While a “fake it ’til you make it” attitude is useful in certain situations, I’m not sure that in the long term that it is actually that beneficial.
Real self-confidence comes from experience and training; it’s through trial & error and continuous repetition that you gain confidence – the old “practice makes perfect” is true, and we (and our brain) learn from practicing new movements, new postures and new behaviours.
When I first started kayaking many years ago, one of the first things I did was to learn how to “Eskimo roll”.
I learned in a swimming pool, with people standing in the water around me, just in case ….. Clearly, I didn’t “roll-up” the first time; it took quite a few attempts, but in the clear & warmish water of the pool and with a diving mask to see what was going on, it wasn’t “too” difficult.
Once I had mastered the swimming pool I moved on to a local lake, not so clear and not so warm, but I was able to transfer my learning to a more “normal” situation.
Next step was a river; not too fast moving and not too many rocks.
By this time, my rolling “routine” was in my head:
Decide to capsize
Place the paddle, ready to roll up
Count to three
Capsize up stream
Roll up downstream
Great, I had it cracked
Of course, when you are on a fast-moving river, it’s not exactly the same. Firstly, you do not “decide” to capsize, it happens when you are least expecting it; secondly, the paddle is not in “roll-up” position it’s in a paddling position and thirdly by the time you have counted to three it’s time to pull off the spray-deck and swim.
Not only that, but finding “downstream” when water is rushing past, you are banging your head on rocks, and the kayak is turning in circles is not obvious.
And after all that, the “smile triumphantly” is replaced by a look of embarrassment as your mates have to come and pull you out of the water.
However, with experience (both good and bad), I was able to master the art of “rolling up”; in fact, I became so good that I was nicknamed “the roller”; this was fortunate as it made up for my lack of technique.
This same learning process applies to many everyday situations, making a presentation, giving someone some difficult feedback, trying to keep a meeting on track, standing up to someone shouting you down etc. (and there is a lot of etc.).
The first step, is learning to do it in a “safe” environment, somewhere where you won’t end up caught between “a rock and a hard place”
Once you are confident in your safe environment, you need to get slightly out of your comfort zone and take some risks; these should be “calculated” risks – something that will be uncomfortable, but “doable”.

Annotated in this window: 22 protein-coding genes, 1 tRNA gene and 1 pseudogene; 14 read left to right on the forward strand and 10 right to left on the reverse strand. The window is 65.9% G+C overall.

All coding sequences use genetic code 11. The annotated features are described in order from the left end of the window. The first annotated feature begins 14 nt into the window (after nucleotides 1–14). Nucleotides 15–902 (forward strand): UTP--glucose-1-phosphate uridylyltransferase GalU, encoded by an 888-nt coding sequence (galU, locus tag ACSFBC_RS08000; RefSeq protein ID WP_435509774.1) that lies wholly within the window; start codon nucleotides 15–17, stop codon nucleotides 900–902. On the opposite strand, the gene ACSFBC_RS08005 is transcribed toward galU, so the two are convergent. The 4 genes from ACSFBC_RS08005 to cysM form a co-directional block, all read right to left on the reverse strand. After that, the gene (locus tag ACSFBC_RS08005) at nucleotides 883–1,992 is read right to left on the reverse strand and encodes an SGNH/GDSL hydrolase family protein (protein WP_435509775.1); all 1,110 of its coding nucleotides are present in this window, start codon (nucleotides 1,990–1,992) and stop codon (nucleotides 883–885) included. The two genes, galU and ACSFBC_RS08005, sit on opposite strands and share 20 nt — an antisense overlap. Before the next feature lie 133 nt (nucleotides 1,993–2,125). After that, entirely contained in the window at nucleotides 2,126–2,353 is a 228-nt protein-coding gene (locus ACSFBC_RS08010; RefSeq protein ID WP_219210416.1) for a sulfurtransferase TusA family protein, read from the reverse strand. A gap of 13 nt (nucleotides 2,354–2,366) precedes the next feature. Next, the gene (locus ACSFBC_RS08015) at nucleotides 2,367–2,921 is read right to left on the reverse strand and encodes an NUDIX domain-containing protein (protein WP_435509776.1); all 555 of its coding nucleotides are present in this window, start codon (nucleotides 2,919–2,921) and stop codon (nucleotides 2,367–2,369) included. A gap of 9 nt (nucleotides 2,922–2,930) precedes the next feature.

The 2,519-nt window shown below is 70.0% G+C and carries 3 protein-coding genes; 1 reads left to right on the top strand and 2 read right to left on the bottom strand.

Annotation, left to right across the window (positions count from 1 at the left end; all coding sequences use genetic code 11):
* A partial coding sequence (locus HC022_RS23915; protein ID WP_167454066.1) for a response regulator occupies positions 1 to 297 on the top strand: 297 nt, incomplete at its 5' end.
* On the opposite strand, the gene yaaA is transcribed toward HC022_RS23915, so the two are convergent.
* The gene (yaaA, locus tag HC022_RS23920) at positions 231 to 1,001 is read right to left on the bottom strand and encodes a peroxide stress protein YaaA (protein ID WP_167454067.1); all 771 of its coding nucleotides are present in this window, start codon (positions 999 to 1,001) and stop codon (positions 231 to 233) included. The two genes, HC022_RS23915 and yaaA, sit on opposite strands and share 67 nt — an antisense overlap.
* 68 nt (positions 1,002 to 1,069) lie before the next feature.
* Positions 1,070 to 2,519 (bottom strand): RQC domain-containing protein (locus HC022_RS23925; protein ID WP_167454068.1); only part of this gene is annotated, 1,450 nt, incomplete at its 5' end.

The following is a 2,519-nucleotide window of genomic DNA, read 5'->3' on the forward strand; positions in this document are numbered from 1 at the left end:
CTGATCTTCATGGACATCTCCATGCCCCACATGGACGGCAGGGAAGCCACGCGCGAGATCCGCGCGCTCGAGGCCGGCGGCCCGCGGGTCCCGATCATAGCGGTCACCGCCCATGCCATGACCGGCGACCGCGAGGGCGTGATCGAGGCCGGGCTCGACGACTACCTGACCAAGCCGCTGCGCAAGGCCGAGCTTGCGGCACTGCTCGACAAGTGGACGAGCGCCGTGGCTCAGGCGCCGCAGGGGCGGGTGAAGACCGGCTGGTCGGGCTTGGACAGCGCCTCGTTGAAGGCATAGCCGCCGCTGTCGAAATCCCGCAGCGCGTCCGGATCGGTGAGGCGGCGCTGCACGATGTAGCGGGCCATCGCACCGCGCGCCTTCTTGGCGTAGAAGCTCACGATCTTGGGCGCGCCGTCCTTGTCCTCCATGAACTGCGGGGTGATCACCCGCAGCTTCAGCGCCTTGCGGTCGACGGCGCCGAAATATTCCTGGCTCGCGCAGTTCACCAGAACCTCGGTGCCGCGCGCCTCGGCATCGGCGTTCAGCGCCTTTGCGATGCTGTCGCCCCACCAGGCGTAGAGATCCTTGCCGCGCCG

When you get to this point, it’s time to throw yourself into the rapids and learn to navigate the unexpected; learn from both what works and what doesn’t work – when I was upside in the rapids, I learned that the technique I had learned in “still” water had to be adapted to “turbulent” water, persisting with my still water technique meant swimming – which is not a pleasant experience in deep-sided, rock infested river gorges.
According to neuroscientists, we need to practice something “a lot” before it becomes integrated and fairly spontaneous – so don’t give up, too early.
Practice, get feedback, refine your approach, and practice again; for somewhere between 20 and hundreds of hours, this is hard to do; however, learning something new means being clumsy at it initially, making mistakes, feeling embarassed, correcting yourself, and trying again. It’s an uncomfortable process; even when we know the skill is valuable, many people stop trying new things and revert back to old habits – you need to get through the “no pain, no gain” barrier to start seeing the benefits.
The highpoint of my kayaking period was rolling my way down the gorges de la Pierre-Lys on the river Aude in France, a grade 4/5 river used in the French kayaking championships – I lost count of the number of swims I took to get there, but there were a lot!!
Never forget the importance of the 3 P’s; practice, practice ………. and, yet more practice
I help people to develop their interpersonal skills, usually within a leadership or teamwork context. If you are looking to develop your leadership, I might be able to help. I’ve been doing this for 35 years; roughly three and half thousand days of seminars, workshops, conferences, coaching, offsites, etc. – put back-to-back that makes almost ten “full” years.